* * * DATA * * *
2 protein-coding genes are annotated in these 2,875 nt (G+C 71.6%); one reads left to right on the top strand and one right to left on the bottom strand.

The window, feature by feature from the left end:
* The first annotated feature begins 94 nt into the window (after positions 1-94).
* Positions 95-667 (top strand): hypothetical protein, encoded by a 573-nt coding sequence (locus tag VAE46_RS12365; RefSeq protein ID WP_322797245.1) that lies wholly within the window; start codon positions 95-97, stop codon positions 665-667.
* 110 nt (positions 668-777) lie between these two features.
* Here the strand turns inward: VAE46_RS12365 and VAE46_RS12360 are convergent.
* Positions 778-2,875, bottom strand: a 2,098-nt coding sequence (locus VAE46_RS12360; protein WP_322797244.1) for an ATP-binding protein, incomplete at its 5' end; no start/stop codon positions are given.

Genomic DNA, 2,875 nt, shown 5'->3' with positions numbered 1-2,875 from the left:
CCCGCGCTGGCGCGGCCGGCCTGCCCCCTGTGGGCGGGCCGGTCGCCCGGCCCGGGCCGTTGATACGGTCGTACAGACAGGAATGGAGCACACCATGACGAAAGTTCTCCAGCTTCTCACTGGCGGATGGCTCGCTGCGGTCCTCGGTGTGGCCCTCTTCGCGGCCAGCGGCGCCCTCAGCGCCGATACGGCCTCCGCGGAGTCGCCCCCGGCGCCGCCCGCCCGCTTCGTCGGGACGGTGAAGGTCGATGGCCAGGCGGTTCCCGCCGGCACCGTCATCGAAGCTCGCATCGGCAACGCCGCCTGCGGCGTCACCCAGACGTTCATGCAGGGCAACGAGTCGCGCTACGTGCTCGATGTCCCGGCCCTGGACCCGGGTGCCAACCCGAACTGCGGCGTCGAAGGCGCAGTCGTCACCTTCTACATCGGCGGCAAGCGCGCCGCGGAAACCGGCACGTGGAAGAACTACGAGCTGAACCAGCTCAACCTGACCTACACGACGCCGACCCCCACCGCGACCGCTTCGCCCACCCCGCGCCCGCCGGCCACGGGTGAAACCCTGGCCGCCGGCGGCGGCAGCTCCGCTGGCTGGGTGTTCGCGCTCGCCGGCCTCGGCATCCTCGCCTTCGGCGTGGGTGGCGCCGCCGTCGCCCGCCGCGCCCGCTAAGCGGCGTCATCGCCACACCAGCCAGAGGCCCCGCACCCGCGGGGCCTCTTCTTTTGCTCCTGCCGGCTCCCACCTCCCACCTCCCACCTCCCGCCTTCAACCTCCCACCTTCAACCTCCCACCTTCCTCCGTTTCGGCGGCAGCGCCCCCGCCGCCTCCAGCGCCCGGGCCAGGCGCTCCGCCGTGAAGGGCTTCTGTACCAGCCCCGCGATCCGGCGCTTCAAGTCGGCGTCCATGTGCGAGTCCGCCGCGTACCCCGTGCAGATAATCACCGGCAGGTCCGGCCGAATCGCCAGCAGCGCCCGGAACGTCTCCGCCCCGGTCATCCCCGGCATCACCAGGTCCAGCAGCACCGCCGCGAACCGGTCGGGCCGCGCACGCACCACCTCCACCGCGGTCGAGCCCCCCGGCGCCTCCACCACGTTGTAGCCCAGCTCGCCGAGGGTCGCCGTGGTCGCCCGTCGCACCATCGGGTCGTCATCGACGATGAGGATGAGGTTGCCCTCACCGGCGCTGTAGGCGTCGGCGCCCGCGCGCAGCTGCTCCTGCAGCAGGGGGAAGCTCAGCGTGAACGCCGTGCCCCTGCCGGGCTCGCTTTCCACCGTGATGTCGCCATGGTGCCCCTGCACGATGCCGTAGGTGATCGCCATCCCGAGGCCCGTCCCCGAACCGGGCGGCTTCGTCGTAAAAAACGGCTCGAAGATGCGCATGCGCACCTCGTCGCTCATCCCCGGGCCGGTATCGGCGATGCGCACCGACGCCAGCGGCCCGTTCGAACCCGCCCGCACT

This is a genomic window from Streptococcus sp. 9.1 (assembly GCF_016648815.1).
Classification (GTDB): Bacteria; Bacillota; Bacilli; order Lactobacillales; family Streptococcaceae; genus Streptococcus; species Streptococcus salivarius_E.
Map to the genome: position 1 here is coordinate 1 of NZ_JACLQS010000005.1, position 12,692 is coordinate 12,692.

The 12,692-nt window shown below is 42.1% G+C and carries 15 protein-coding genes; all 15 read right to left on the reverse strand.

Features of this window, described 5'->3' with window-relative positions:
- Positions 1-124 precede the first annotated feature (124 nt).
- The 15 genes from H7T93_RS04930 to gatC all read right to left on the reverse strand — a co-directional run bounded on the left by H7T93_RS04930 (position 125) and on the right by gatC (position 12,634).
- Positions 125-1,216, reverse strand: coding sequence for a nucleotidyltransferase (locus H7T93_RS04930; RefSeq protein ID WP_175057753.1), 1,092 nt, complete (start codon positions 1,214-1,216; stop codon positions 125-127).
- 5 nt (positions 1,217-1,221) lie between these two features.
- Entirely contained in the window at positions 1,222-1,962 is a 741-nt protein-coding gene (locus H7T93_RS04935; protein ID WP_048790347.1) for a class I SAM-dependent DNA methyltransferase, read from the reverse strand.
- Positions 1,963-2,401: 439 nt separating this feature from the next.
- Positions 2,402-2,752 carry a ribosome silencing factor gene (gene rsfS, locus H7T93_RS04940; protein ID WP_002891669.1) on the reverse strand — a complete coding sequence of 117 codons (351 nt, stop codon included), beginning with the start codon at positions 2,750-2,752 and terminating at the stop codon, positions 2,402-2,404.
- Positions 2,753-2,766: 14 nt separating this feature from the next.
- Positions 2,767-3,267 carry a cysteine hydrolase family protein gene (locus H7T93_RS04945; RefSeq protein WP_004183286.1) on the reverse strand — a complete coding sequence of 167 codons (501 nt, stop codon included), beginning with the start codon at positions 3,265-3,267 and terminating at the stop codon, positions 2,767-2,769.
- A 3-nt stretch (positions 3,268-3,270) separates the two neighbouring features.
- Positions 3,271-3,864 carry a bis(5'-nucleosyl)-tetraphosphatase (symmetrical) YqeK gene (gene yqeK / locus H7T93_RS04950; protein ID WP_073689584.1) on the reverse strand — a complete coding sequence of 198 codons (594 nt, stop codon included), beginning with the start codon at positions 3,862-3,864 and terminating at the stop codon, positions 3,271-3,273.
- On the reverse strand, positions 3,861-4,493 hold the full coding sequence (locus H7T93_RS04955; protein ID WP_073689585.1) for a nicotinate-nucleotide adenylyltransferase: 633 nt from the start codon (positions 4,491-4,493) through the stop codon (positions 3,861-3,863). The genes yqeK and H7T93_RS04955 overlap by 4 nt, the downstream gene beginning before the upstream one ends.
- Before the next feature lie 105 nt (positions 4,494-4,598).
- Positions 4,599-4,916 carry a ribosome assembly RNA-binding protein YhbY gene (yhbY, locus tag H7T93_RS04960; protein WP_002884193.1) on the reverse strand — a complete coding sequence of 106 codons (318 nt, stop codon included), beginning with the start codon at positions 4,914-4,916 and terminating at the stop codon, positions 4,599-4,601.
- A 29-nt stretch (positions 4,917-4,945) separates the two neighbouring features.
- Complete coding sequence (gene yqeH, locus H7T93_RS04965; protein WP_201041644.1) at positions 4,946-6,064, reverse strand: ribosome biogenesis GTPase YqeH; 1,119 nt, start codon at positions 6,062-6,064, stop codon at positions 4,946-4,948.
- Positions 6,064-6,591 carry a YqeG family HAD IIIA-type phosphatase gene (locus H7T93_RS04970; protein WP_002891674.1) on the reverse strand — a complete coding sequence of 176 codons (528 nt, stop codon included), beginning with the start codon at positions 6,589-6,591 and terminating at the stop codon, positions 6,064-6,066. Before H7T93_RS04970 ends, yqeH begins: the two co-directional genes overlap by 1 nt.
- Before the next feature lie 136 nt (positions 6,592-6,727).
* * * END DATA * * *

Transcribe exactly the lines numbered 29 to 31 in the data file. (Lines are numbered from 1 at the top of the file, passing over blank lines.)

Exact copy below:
- A 29-nt stretch (positions 4,917-4,945) separates the two neighbouring features.
- Complete coding sequence (gene yqeH, locus H7T93_RS04965; protein WP_201041644.1) at positions 4,946-6,064, reverse strand: ribosome biogenesis GTPase YqeH; 1,119 nt, start codon at positions 6,062-6,064, stop codon at positions 4,946-4,948.
- Positions 6,064-6,591 carry a YqeG family HAD IIIA-type phosphatase gene (locus H7T93_RS04970; protein WP_002891674.1) on the reverse strand — a complete coding sequence of 176 codons (528 nt, stop codon included), beginning with the start codon at positions 6,589-6,591 and terminating at the stop codon, positions 6,064-6,066. Before H7T93_RS04970 ends, yqeH begins: the two co-directional genes overlap by 1 nt.